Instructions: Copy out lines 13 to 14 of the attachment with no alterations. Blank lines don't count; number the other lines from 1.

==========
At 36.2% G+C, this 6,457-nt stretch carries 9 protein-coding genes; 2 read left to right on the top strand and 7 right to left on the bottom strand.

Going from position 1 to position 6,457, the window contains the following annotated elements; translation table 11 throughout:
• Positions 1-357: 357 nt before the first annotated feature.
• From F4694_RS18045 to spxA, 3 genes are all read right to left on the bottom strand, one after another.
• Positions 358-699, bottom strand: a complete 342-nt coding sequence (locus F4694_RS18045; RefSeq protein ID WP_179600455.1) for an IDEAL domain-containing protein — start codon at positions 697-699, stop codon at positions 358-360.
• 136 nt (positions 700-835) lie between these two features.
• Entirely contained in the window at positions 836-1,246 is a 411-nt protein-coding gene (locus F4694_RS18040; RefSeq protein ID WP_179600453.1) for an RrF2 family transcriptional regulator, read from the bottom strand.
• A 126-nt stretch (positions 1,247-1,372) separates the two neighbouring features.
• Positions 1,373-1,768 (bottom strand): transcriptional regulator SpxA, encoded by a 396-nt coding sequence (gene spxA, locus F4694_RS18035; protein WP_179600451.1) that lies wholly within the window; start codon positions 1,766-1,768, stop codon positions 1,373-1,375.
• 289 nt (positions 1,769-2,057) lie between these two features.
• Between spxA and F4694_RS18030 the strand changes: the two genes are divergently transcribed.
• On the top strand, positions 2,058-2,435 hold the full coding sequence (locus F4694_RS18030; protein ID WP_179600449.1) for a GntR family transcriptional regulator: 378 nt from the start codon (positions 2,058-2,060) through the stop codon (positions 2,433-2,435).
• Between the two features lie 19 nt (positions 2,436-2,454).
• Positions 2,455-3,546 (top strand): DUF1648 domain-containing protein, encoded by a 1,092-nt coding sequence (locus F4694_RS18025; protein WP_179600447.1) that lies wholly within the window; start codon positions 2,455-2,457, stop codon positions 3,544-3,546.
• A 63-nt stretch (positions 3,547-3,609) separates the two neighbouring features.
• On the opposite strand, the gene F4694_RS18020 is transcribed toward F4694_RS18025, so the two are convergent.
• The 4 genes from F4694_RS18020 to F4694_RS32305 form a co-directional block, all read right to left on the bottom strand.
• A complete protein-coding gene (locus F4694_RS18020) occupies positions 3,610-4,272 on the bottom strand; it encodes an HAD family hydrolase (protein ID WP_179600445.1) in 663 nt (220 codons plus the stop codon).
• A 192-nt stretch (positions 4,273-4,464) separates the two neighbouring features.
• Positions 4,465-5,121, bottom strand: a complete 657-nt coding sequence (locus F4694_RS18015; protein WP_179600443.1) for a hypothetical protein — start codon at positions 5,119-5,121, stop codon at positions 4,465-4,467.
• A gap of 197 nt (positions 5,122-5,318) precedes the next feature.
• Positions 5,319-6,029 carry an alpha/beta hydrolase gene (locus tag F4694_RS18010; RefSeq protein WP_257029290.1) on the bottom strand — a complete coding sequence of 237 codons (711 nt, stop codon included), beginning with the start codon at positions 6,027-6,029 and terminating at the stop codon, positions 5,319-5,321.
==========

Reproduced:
• Between the two features lie 19 nt (positions 2,436-2,454).
• Positions 2,455-3,546 (top strand): DUF1648 domain-containing protein, encoded by a 1,092-nt coding sequence (locus F4694_RS18025; protein WP_179600447.1) that lies wholly within the window; start codon positions 2,455-2,457, stop codon positions 3,544-3,546.